Google releases Kubernetes 1.0: Container management will never be the same
Google’s open source container deployment and management tool is ready for general use in production environments.
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Seven years ago, Oracle wanted to be a Linux power. So, Oracle chairman Larry Ellison and the company cloned Red Hat Enterprise Linux (RHEL) into Oracle Linux. Then, Oracle, after Ellison first dismissed the cloud, decided it would be a cloud power.
Neither move has worked out that well. Now that managing containers has become a de rigeur for serious cloud companies, Oracle is partnering with CoreOS to do the heavy open-source lifting.
At CoreOS Fest in San Francisco, Bob Quillin, VP of the Oracle Container Group, announced Oracle would support Kubernetes for both its customers and in-house. As for containers, Oracle, like most companies, has already committed to Docker.
Timothy J Fontaine, the Oracle software engineer in charge of all things Kubernetes for the database giant, blogged, “We are … teaming up with CoreOS to bring CoreOS Container Linux to Oracle Cloud Infrastructure. As such, developers will be empowered to leverage the performance and secure features of CoreOS Container Linux for enterprise workloads by combining the leading optimized Linux operating system and the industry’s most comprehensive and high performance cloud platform.”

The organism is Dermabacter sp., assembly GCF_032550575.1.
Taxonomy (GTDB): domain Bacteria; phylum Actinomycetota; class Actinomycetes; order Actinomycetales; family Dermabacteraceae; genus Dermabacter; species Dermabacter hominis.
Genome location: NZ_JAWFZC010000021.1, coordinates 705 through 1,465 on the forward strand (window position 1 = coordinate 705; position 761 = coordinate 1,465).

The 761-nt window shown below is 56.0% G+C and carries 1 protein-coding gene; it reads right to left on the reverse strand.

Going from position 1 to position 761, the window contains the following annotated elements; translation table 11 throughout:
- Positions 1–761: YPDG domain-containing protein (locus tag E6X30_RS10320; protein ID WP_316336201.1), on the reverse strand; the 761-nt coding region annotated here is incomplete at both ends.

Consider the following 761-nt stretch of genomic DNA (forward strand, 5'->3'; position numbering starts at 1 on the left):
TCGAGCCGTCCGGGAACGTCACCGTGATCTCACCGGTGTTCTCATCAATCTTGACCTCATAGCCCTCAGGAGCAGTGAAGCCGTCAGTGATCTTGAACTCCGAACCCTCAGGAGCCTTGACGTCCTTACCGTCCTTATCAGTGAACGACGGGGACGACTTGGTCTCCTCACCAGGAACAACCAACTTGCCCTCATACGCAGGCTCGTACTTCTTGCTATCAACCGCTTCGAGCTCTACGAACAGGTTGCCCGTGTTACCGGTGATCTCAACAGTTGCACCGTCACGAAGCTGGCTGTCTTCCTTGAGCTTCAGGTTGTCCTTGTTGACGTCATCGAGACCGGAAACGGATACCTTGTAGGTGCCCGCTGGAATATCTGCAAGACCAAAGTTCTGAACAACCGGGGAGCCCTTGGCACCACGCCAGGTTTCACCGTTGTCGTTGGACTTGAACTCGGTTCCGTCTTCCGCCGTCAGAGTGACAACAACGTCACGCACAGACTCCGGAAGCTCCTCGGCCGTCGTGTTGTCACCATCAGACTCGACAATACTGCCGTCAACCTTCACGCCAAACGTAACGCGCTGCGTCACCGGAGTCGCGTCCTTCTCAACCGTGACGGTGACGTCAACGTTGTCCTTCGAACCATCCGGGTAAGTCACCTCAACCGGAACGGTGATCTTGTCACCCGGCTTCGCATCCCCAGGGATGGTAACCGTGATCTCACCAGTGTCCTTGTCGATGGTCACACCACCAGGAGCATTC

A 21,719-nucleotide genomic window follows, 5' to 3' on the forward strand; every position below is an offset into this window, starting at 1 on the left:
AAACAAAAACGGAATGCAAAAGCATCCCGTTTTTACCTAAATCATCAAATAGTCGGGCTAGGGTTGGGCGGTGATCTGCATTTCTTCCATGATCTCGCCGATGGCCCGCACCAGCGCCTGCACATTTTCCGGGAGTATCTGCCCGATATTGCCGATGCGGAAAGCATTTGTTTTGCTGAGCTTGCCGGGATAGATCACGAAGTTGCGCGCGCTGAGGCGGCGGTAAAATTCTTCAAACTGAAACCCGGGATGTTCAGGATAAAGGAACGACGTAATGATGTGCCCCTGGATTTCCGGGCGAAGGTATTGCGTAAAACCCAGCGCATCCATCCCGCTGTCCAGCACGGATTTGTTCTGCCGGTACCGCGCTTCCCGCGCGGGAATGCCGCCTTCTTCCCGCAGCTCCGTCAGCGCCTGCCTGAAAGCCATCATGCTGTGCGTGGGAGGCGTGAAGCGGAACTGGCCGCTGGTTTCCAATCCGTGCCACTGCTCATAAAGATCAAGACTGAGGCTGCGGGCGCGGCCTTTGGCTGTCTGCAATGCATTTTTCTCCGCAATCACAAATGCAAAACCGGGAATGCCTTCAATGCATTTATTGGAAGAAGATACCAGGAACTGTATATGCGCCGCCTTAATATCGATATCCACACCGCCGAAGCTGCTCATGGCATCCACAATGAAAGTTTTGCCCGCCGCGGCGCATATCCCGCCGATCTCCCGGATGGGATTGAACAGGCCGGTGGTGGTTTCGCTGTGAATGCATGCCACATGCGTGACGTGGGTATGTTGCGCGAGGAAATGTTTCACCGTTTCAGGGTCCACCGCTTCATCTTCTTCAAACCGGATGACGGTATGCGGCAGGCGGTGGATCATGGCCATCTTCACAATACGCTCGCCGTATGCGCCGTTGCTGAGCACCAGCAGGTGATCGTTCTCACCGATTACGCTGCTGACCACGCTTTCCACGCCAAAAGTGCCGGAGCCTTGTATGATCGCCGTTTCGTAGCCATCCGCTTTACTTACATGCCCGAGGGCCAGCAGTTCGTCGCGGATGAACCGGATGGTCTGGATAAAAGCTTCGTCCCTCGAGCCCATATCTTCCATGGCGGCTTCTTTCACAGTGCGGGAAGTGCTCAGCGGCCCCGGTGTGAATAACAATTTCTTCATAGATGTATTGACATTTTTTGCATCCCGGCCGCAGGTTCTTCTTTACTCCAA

Oracle won’t let CoreOS do all the Kubernetes work. Oracle acquired Wercker, a Dutch startup that specialises in Docker and Kubernetes management tools, earlier this year. One of the first fruits of this is Click2Kube, a one click Kubernetes cluster installer for the Oracle Bare Metal Cloud.
Fontaine continued, “Over the next few weeks we’ll be phasing in our efforts, starting first with participating in community channels. We understand that helping the community succeed will improve Kubernetes for everyone, including Oracle. So, we will demonstrate our commitment to improving Kubernetes and bolstering its community by helping to answer questions on Slack, StackOverflow, and GitHub issues.”
“The continued interest of organizations in Kubernetes reflects the people, the customers and the users that are getting on board with the whole container and orchestration system,” added Brandon Philips, CoreOS’s CTO.
This strategic partnership comes on the heels of CoreOS wrapping Kubernetes into its Linux platform. In March, Kubernetes 1.6 became the first release led by a CoreOS developer. With CoreOS’s latest release of Tectonic, its Kubernetes platform, CoreOS has become a Kubernetes leader and its Oracle partnership only cements its move from Linux company to container manager power.
I expect both companies to benefit from their new relationship.